New Jersey employment law governs the classification of workers as employees or independent contractors. The classification is important and fact sensitive. It has far reaching consequences. The Appellate Division recently issued a published opinion in the case of East Bay Drywall, LLC vs. the Department of Labor and Workforce Development, which examined some of these issues and provides guidance for both employers and employees.
The Department of Labor and Workforce Development administers the New Jersey Unemployment Compensation and Temporary Disability Insurance Laws. It collects revenues from employers and employees to fund these benefits. However, “employers” only need to make contributions for their “employees,” not for independent contractors. Therefore, there is an economic incentive for businesses to classify workers as contractors rather than employees. However, misclassification can trigger severe consequences.
The New Jersey Wage and Hour Law regulates minimum wage and overtime requirements. It is New Jersey’s counterpart to the Federal Fair Labor Standards Act. The Wage and Hour Law and Fair Labor Standards Act are bedrock elements of New Jersey employment law. Under the Wage and Hour Law, New Jersey employers must pay overtime at a rate of one and half times an employee’s regular pay if she works more than forty hours a week. However, if the employer is in the trucking industry, the employer is only legally required to pay overtime at the rate of one and half times minimum wage. However, if the employer should have paid the higher rate but paid the lower rate, it can raise the defense that it did so in “good faith” reliance on government orders or regulations.
In the case of Branch v. Cream-O-Land Dairy, Elmer Branch filed a class action lawsuit in the New Jersey Superior Court against his employer, Cream-O-Land Dairy, on behalf of himself and similarly situated truck drivers employees, for non-payment of overtime in violation of the Wage and Hour Law. Cream-O-Land argued that it was not required to pay the higher rate for two reasons. First, it argued that it was a “trucking industry employer,” and that all the employees were paid at least the lower overtime rate. Second, it argued that it met the “good faith” defense. The trial agreed that Cream-O-Land satisfied the good faith defense and dismissed the case on that ground. Branch appealed to the Appellate Division of the Superior Court which reversed, finding that the matters on which Cream-O-Land relied did not satisfy the statutory requirements of the Wage and Hour Law.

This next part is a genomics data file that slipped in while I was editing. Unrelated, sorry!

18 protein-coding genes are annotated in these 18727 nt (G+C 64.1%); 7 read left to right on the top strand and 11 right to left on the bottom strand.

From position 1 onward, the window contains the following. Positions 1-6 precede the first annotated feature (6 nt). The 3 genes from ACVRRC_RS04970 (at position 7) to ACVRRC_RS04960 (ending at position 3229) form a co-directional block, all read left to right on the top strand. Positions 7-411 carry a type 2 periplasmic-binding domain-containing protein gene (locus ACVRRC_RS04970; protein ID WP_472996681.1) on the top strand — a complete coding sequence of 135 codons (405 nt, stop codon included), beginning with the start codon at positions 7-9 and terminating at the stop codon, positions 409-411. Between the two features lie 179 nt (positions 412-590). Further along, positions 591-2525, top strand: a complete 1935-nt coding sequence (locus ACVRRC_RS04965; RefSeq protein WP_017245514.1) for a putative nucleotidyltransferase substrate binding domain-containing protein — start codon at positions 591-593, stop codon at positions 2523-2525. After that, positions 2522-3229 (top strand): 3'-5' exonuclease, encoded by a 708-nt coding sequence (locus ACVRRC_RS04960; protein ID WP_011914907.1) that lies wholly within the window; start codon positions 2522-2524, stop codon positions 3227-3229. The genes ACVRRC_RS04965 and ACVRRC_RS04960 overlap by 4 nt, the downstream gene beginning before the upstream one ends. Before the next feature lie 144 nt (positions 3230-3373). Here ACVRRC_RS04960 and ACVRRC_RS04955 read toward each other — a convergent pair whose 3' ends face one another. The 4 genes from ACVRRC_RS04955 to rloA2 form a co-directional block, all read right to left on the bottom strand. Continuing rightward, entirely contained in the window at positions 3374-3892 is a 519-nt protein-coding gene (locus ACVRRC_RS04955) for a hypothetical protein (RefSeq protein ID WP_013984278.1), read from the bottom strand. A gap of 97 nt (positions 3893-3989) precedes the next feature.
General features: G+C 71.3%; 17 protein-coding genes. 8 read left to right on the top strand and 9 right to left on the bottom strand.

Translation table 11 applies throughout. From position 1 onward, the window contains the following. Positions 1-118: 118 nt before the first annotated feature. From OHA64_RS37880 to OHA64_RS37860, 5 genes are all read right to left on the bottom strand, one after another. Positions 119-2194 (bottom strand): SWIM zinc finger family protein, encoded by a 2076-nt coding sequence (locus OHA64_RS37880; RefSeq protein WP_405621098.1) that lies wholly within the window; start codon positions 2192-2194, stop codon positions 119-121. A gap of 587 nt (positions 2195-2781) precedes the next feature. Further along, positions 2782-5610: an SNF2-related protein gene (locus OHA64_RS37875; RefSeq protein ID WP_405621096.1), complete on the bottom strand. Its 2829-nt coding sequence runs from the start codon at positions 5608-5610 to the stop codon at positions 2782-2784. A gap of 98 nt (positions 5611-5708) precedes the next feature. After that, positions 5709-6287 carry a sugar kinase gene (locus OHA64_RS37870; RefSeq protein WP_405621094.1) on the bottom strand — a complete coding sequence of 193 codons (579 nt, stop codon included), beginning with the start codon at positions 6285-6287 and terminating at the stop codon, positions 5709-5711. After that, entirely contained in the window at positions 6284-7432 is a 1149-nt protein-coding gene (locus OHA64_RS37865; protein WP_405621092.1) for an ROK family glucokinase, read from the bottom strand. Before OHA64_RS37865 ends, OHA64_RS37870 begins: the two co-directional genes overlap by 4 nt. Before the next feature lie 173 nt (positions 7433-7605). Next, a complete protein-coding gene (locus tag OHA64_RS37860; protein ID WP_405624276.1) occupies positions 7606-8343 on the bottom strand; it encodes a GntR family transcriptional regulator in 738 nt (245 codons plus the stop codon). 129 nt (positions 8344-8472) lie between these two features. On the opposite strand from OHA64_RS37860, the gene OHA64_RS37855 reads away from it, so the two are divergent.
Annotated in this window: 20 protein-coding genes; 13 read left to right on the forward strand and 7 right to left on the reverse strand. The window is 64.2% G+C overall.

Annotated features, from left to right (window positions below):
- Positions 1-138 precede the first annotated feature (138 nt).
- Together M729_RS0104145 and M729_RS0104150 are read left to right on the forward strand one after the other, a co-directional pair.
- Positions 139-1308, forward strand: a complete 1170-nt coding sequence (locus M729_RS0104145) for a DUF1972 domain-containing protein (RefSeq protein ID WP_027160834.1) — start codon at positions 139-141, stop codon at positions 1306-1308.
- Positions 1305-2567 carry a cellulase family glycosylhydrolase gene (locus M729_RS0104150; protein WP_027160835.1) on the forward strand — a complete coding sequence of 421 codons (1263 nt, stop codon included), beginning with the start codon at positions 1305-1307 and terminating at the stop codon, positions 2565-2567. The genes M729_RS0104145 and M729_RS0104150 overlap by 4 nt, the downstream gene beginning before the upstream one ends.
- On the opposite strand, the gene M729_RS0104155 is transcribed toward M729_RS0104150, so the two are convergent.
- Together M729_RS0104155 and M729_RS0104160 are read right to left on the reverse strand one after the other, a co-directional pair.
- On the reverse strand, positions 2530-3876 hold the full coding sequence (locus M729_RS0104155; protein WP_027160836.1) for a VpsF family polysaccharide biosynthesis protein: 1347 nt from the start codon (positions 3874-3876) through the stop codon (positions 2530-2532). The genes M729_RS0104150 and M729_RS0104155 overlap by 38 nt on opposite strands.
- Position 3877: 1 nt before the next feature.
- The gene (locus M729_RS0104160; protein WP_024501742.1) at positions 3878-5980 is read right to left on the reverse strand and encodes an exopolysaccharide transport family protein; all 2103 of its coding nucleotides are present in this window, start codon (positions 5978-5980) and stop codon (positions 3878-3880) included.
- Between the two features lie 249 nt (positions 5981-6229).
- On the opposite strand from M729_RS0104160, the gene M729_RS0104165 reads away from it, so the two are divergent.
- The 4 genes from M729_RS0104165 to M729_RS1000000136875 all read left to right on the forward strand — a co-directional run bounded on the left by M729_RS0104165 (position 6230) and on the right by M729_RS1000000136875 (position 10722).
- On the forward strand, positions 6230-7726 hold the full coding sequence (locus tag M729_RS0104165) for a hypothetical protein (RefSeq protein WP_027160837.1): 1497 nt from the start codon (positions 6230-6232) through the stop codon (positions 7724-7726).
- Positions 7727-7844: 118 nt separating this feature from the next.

Cream-O-Land then appealed to the Supreme Court of New Jersey. Because the trial judge did not address the exemption for trucking industry employers the Supreme Court, like the Appellate Division, examined only whether Cream-O-Land satisfied the good faith defense. It ruled that it did not.
In the case of Secretary of United States Department of Labor vs. Bristol Excavating, Inc., the United States Court of Appeals for the Third Circuit, recently issued an important, precedential opinion on when payments by third-parties need to be included by employers in the calculation of their employees’ overtime pay rates.
Bristol Excavating, Inc. (Bristol) is a small excavation contractor. Bristol was a subcontract for Talisman Energy, Inc., a large producer of natural gas. Bristol provided Talisman with equipment, labor and services at Talisman’s drilling sites. Bristol’s employees often worked more than 40 hours per week, and Bristol paid them “overtime,” or one and a half times the regular hourly rate which Bristol normally paid them (“time and a half”) for all the hours they worked over 40 hours in one week.
Talisman offered workers at its sites – not just its own employees – separate bonuses rewarding them for safety, efficiency and productively measured by completion of work. Bristol’s employees asked Bristol if they could participate. Bristol agreed, and also agreed to do the administrative work. This administrative work included paying the bonuses through Bristol’s payroll, and taking out all applicable tax withholdings. Bristol did not include these bonuses in its calculation for overtime pay for its employees because it was not Bristol’s money with which the employees were being paid.
Governor Murphy signed New Jersey’s Equal Pay Act into law in 2018. The NJEPA takes a necessary step in making pay discrepancies in the workplace more transparent with the hopes that this will address the pay differential between white men minorities, and women. Essentially, it bars any penalty to any employee for requesting or disclosing information regarding any employee’s job title, rate of compensation, benefits, race, gender, ethnicity, or other protected characteristic when the purpose of the inquiry or disclosure to investigate the possibility of discriminatory treatment. (While the NJEPA was originally intended to address inequitable pay for women, it was expanded to cover all protected classes of people.)